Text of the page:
The planned Metro project for north Dublin will be directly funded by the Exchequer and will not form part of any PPP deal, says the Minister for Transport, Tourism and Sport, Pascal Donohoe.
Speaking to CECA members at a recent meeting in Construction House, Dublin, the Minister stated that this decision is a “clear stance” at the moment but future governments are likely to keep the decision under review.
CECA members had gathered to hear the Minister discuss the capital programme. According to the President of the CECA Pat Lucey, the measures announced under the Public Capital Programme in September have the potential to make a very positive impact in the construction industry, and therefore the Irish economy more broadly, in terms of the quality of infrastructure available to meet the demands of a growing population and the needs of Foreign Direct Investment businesses.
The CECA President, in stating that “we’re ready to deliver the next national plan”, said knowledge about timelines for projects was crucial for the sector. “I hope that’s the one thing you take from here,” he said to Minister Donohoe.
“Civil engineering contractors have the capacity to respond rapidly to these public projects. The industry is certainly more efficient than ever before in terms of technology, machinery, expertise and project management. In order for projects under the Capital Works Programme to be successful however, the Government and the industry must collaborate in the broadest possible terms and the CECA is committed to working with the public sector to achieve the best possible result for the economy,” said Pat Lucey.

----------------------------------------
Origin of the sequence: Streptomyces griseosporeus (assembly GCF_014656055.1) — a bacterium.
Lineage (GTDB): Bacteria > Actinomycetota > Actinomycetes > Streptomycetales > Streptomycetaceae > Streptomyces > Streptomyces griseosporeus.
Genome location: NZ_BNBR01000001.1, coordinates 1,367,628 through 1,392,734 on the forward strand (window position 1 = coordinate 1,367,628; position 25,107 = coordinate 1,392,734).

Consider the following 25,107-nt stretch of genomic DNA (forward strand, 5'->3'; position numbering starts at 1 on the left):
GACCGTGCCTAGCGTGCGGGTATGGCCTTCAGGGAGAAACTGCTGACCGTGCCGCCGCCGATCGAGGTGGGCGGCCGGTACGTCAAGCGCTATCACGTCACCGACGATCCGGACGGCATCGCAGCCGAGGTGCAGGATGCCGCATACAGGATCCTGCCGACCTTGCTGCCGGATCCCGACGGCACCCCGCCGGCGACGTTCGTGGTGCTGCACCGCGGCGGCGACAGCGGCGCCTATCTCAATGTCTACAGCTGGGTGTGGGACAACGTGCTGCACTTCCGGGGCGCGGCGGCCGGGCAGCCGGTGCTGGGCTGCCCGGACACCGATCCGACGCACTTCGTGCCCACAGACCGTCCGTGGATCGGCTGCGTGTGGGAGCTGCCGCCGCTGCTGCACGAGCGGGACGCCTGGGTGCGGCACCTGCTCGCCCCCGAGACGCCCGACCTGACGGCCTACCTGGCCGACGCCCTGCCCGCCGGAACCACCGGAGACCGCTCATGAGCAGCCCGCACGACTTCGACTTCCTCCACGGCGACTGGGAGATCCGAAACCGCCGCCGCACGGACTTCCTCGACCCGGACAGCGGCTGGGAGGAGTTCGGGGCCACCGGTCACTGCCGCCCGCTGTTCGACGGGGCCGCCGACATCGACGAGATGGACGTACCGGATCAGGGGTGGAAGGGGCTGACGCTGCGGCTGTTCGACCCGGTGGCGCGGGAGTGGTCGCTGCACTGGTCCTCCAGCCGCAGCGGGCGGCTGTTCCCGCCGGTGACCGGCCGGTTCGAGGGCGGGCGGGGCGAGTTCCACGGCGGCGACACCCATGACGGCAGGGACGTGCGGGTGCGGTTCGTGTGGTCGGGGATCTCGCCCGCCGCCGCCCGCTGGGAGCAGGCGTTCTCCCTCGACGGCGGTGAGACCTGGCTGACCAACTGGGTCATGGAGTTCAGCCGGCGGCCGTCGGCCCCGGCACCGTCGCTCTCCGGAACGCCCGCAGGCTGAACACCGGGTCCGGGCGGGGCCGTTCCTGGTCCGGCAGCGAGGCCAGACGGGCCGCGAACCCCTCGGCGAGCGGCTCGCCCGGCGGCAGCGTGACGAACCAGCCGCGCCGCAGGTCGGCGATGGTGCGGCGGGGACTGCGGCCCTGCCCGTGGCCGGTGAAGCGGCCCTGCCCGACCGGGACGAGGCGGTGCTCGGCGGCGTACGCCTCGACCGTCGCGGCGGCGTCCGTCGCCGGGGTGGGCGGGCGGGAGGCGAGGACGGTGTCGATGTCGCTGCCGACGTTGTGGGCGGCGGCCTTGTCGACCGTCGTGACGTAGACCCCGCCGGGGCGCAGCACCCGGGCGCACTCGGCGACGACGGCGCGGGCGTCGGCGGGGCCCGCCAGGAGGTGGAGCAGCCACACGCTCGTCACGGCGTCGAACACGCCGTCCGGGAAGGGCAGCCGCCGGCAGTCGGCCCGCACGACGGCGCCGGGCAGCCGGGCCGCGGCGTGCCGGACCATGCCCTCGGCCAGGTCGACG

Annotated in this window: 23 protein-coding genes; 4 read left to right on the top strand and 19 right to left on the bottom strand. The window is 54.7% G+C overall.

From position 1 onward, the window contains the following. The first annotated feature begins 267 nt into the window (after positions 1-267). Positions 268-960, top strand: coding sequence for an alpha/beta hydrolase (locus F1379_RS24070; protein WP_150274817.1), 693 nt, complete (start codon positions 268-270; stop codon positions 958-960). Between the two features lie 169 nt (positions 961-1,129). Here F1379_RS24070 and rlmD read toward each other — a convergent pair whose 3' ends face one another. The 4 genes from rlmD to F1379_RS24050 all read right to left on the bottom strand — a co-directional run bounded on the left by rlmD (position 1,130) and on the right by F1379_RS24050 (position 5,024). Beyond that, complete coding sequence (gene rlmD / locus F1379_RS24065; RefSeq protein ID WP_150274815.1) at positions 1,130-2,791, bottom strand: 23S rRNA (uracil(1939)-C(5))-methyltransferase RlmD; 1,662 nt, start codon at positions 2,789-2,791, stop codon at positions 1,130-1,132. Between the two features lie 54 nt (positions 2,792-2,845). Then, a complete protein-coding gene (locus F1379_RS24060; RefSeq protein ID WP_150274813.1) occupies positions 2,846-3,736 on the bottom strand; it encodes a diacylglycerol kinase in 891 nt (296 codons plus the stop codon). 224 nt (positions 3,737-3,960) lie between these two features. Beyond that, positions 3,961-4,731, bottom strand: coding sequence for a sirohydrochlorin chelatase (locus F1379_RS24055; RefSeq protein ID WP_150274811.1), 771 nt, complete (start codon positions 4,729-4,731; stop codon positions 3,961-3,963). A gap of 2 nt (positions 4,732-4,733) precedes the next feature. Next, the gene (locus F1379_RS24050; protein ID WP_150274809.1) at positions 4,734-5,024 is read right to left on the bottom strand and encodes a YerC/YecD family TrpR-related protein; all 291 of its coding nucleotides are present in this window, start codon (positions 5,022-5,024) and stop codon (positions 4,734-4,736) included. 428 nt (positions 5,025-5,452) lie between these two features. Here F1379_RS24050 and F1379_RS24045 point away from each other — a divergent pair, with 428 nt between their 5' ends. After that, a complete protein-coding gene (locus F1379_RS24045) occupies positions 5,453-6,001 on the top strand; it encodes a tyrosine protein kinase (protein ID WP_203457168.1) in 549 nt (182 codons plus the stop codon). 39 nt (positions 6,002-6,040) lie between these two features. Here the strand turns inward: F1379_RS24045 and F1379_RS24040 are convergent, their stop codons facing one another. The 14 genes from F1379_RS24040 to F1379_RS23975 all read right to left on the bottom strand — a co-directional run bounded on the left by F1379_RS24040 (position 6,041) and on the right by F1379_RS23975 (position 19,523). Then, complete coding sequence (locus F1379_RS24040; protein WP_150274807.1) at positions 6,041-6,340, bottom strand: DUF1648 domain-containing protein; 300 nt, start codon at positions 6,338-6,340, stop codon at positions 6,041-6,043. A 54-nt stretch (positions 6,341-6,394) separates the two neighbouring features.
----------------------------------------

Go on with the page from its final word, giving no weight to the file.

The Minister said the Government “are now planning for the future so we can ensure that the improvements we have made are sustained and our objectives for the years ahead can be met”.
“From my Department’s perspective, this means a €10 billion investment programme, which will protect the transport assets we already have, maintain and improve our road network and allow us to address rising levels of congestion which have come about due to increased economic activity. To secure our future, we have to make the right choices with the funds that are available to us. Investing in our infrastructure future with the aim of creating an additional 45,000 jobs by 2021 puts us on the right path.”
The Minister also said Metro North has a planned launch date of 2026, with a construction start date in 2021.
He mentioned the on-going maintenance of the 10,000km of road surfaces as a major priority, as well as upgrading sea ports to make them fit for purpose. A third lane of motorway between Naas and Newbridge is also planned.
In response to questions the Minister said the mid-term review of the capital programme set for 2018 would have the absence of a Cork to Limerick motorway at the top of the list.
Our image shows (from left to right): Pat Lucy, CECA President, Pascal Donohoe, Minister for Transport, Tourism and Sport, Tom Parlon, CIF Director General and Martin Lang, CIF Director Main Contracting